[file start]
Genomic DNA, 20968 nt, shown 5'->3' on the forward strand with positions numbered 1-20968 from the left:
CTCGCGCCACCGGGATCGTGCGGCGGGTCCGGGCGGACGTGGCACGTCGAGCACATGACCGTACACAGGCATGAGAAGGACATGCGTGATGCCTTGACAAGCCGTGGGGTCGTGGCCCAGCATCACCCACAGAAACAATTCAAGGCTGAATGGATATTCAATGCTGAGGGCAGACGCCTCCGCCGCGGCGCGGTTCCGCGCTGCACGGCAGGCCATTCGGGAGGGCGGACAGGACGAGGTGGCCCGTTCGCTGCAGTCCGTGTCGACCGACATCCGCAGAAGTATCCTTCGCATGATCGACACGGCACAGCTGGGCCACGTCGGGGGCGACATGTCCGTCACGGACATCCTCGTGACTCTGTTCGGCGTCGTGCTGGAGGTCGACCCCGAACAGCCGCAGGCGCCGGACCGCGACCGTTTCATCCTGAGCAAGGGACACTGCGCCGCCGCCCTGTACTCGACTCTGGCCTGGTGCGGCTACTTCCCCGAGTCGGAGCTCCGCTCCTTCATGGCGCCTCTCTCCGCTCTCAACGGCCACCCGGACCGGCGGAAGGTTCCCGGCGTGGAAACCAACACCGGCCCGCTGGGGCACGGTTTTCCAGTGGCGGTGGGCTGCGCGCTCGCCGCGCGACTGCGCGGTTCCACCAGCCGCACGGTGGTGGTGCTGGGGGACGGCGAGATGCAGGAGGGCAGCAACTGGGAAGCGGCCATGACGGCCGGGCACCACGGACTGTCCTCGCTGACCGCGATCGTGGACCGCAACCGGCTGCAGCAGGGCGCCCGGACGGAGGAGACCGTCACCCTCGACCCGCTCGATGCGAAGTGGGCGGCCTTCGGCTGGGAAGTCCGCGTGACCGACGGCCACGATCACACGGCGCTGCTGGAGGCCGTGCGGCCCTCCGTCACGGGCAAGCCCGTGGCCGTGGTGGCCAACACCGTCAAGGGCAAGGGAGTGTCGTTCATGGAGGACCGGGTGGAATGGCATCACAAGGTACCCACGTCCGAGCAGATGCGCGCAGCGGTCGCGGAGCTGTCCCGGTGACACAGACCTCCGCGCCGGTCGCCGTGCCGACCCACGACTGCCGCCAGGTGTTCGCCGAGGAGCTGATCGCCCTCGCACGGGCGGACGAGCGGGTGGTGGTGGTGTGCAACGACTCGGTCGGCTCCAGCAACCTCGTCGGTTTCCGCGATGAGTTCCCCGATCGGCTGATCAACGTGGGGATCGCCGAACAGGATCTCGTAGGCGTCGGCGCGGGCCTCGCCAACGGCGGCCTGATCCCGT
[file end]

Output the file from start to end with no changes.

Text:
Genomic DNA, 20968 nt, shown 5'->3' on the forward strand with positions numbered 1-20968 from the left:
CTCGCGCCACCGGGATCGTGCGGCGGGTCCGGGCGGACGTGGCACGTCGAGCACATGACCGTACACAGGCATGAGAAGGACATGCGTGATGCCTTGACAAGCCGTGGGGTCGTGGCCCAGCATCACCCACAGAAACAATTCAAGGCTGAATGGATATTCAATGCTGAGGGCAGACGCCTCCGCCGCGGCGCGGTTCCGCGCTGCACGGCAGGCCATTCGGGAGGGCGGACAGGACGAGGTGGCCCGTTCGCTGCAGTCCGTGTCGACCGACATCCGCAGAAGTATCCTTCGCATGATCGACACGGCACAGCTGGGCCACGTCGGGGGCGACATGTCCGTCACGGACATCCTCGTGACTCTGTTCGGCGTCGTGCTGGAGGTCGACCCCGAACAGCCGCAGGCGCCGGACCGCGACCGTTTCATCCTGAGCAAGGGACACTGCGCCGCCGCCCTGTACTCGACTCTGGCCTGGTGCGGCTACTTCCCCGAGTCGGAGCTCCGCTCCTTCATGGCGCCTCTCTCCGCTCTCAACGGCCACCCGGACCGGCGGAAGGTTCCCGGCGTGGAAACCAACACCGGCCCGCTGGGGCACGGTTTTCCAGTGGCGGTGGGCTGCGCGCTCGCCGCGCGACTGCGCGGTTCCACCAGCCGCACGGTGGTGGTGCTGGGGGACGGCGAGATGCAGGAGGGCAGCAACTGGGAAGCGGCCATGACGGCCGGGCACCACGGACTGTCCTCGCTGACCGCGATCGTGGACCGCAACCGGCTGCAGCAGGGCGCCCGGACGGAGGAGACCGTCACCCTCGACCCGCTCGATGCGAAGTGGGCGGCCTTCGGCTGGGAAGTCCGCGTGACCGACGGCCACGATCACACGGCGCTGCTGGAGGCCGTGCGGCCCTCCGTCACGGGCAAGCCCGTGGCCGTGGTGGCCAACACCGTCAAGGGCAAGGGAGTGTCGTTCATGGAGGACCGGGTGGAATGGCATCACAAGGTACCCACGTCCGAGCAGATGCGCGCAGCGGTCGCGGAGCTGTCCCGGTGACACAGACCTCCGCGCCGGTCGCCGTGCCGACCCACGACTGCCGCCAGGTGTTCGCCGAGGAGCTGATCGCCCTCGCACGGGCGGACGAGCGGGTGGTGGTGGTGTGCAACGACTCGGTCGGCTCCAGCAACCTCGTCGGTTTCCGCGATGAGTTCCCCGATCGGCTGATCAACGTGGGGATCGCCGAACAGGATCTCGTAGGCGTCGGCGCGGGCCTCGCCAACGGCGGCCTGATCCCGT